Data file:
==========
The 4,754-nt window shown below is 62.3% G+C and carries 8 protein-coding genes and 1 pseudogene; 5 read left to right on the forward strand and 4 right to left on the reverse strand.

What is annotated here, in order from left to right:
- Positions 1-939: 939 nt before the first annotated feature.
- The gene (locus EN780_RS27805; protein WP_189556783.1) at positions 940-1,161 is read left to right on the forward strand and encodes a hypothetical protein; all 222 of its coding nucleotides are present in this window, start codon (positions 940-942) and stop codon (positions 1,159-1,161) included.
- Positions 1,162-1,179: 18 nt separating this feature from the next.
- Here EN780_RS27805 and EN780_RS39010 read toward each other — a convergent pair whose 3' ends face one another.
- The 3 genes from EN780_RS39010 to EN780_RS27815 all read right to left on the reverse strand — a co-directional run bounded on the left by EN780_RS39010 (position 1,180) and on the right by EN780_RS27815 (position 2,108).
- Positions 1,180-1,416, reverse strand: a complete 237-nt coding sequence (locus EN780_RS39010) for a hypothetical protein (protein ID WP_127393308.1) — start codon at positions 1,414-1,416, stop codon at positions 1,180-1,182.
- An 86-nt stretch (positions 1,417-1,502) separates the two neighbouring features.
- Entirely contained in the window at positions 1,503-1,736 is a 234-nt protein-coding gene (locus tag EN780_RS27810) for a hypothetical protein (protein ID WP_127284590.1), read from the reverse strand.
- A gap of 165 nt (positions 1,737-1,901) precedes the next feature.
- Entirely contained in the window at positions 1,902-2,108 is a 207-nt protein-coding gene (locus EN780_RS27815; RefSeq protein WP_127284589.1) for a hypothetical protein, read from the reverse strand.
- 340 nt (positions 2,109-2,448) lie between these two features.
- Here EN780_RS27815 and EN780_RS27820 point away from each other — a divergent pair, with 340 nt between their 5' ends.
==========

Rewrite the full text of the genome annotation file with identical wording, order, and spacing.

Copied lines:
The 4,754-nt window shown below is 62.3% G+C and carries 8 protein-coding genes and 1 pseudogene; 5 read left to right on the forward strand and 4 right to left on the reverse strand.

What is annotated here, in order from left to right:
- Positions 1-939: 939 nt before the first annotated feature.
- The gene (locus EN780_RS27805; protein WP_189556783.1) at positions 940-1,161 is read left to right on the forward strand and encodes a hypothetical protein; all 222 of its coding nucleotides are present in this window, start codon (positions 940-942) and stop codon (positions 1,159-1,161) included.
- Positions 1,162-1,179: 18 nt separating this feature from the next.
- Here EN780_RS27805 and EN780_RS39010 read toward each other — a convergent pair whose 3' ends face one another.
- The 3 genes from EN780_RS39010 to EN780_RS27815 all read right to left on the reverse strand — a co-directional run bounded on the left by EN780_RS39010 (position 1,180) and on the right by EN780_RS27815 (position 2,108).
- Positions 1,180-1,416, reverse strand: a complete 237-nt coding sequence (locus EN780_RS39010) for a hypothetical protein (protein ID WP_127393308.1) — start codon at positions 1,414-1,416, stop codon at positions 1,180-1,182.
- An 86-nt stretch (positions 1,417-1,502) separates the two neighbouring features.
- Entirely contained in the window at positions 1,503-1,736 is a 234-nt protein-coding gene (locus tag EN780_RS27810) for a hypothetical protein (protein ID WP_127284590.1), read from the reverse strand.
- A gap of 165 nt (positions 1,737-1,901) precedes the next feature.
- Entirely contained in the window at positions 1,902-2,108 is a 207-nt protein-coding gene (locus EN780_RS27815; RefSeq protein WP_127284589.1) for a hypothetical protein, read from the reverse strand.
- 340 nt (positions 2,109-2,448) lie between these two features.
- Here EN780_RS27815 and EN780_RS27820 point away from each other — a divergent pair, with 340 nt between their 5' ends.